Economic Development Jobs: Career and Salary Facts

Find out about the types of jobs you could pursue in economic development. Read on to find out about typical job duties, education options and potential earnings. Schools offering Economics degrees can also be found in these popular choices.

What Kinds of Jobs Can I Find in Economic Development?

Economic development careers involve working to improve a community's economic health. Urban and regional planners work with the public to develop plans regarding the use of land, and provide recommendations on the approval or denial of plan proposals. They also keep up to date on zoning and building codes, as well as identifying any needed changes in a community. Urban consultants, who work under the more common title of management analysts, are those who interview people to determine what type of equipment and personnel may be needed for improvements and restructuring.

Consider the information in the table below to determine if a career in economic development is the right choice for you.

Urban and Regional Planner Consultant
Degree RequiredMaster's degree Bachelor's degree is common; MBA preferred
Education Field of StudyEconomics, geography, political science, environmental design Business, economics, political science
Key SkillsAnalytical, communication, decision making, and management skills Analytical, communication, and problem-solving skills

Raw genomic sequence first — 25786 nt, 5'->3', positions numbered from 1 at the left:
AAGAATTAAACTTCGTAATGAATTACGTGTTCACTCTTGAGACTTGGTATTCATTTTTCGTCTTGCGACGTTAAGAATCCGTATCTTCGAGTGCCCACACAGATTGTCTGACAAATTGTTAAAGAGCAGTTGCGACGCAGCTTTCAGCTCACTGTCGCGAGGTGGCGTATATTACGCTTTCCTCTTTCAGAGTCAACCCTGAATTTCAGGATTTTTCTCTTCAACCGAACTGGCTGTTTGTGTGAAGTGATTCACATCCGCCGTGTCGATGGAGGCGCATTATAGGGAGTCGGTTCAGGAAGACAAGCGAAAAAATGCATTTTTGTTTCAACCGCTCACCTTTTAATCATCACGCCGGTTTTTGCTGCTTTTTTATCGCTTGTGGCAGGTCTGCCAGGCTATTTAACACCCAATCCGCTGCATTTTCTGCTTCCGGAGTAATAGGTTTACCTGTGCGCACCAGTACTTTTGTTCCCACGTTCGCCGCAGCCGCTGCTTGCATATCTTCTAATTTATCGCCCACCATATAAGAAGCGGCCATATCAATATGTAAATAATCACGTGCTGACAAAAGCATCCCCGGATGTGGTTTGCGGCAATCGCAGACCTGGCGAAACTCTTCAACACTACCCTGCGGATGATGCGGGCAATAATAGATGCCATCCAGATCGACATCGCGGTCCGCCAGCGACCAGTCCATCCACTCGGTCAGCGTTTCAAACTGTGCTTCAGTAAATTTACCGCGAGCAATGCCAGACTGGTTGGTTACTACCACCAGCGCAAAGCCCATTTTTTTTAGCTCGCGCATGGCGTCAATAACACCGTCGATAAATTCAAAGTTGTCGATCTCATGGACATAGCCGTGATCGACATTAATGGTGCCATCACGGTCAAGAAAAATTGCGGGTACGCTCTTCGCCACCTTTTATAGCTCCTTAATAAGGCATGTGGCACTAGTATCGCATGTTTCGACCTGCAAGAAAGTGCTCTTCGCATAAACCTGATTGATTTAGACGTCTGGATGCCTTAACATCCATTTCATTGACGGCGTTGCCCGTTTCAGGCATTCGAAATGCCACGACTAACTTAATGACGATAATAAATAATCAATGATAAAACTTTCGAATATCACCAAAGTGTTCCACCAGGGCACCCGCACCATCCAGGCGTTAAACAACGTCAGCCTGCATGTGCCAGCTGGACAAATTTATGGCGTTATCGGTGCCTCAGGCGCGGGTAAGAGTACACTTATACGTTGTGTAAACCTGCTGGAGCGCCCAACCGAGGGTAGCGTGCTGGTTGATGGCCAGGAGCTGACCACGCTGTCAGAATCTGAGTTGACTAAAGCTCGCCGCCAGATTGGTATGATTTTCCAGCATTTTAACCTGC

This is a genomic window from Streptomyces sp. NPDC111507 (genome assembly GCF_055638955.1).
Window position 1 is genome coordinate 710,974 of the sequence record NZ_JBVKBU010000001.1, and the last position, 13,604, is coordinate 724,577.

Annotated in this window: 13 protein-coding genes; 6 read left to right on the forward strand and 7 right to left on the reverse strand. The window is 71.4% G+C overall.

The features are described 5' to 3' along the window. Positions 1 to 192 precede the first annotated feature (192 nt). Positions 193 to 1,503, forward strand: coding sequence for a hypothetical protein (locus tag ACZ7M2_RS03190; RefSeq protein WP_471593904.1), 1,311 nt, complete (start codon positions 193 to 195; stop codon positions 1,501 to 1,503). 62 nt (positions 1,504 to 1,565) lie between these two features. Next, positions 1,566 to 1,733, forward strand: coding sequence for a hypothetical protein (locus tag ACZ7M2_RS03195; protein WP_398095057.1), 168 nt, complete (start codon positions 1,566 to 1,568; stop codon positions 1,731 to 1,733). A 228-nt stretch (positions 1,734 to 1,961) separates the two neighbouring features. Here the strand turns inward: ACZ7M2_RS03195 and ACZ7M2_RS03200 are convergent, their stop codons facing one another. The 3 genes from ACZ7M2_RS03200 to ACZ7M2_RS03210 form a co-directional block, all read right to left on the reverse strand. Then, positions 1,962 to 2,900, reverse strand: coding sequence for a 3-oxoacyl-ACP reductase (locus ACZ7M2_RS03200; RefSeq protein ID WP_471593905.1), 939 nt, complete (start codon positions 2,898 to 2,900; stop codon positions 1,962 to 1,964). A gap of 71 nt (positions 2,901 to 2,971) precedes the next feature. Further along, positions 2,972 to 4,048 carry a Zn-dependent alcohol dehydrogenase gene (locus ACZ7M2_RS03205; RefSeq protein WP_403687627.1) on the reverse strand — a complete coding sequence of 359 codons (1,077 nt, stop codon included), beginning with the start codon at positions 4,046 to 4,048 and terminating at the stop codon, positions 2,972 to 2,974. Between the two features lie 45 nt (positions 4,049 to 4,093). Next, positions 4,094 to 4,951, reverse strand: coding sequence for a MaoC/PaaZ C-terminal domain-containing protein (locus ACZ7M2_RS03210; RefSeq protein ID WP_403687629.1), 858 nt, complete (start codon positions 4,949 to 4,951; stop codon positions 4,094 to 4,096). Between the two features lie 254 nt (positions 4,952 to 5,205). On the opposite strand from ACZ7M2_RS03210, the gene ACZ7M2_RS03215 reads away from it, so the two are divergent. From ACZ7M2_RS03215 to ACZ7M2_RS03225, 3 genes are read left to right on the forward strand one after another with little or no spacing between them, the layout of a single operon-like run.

Licensure RequiredRequired in New Jersey and Michigan Licensure not required; professional certification common
Job Growth (2014-2024) 6% for all urban and regional planners* 14% for all management analysts and consultants*
Median Salary (2015) $68,220 for all urban and regional planners* $81,320 for all management analysts and consultants*

Source: *U.S. Bureau of Labor Statistics

Where Can I Find a Career in Economic Development?

If you are interested in working in economic development, you could find a job that allows you to create and implement the policies that affect the economic health of a specific community or location. Careers in development are generally distributed among three different categories: non-profit, public and private.

Non-Profit Jobs

Non-profit organizations can often provide you with the opportunity to work on issues of economic development that relate specifically to poverty reduction. Program directors at non-profits try to come up with plans to help various communities locally and around the world develop financially. If you recently obtained your undergraduate degree, you could begin by performing entry-level administrative work at a not-for-profit. Some well-known non-profit organizations that deal with international development are OxFam America, Cooperative for Assistance and Relief Everywhere (CARE USA) and Partners of the Americas.

Government Jobs

Several government agencies focus on distributing aid to developing countries and overseeing infrastructure projects aimed towards encouraging economic growth. The United States Agency for International Development (USAID) and U.S. Foreign Service are a couple of the most prominent of these. Becoming a Peace Corps volunteer can be a great jumping-off point for this type of work, particularly if you are interested in working abroad.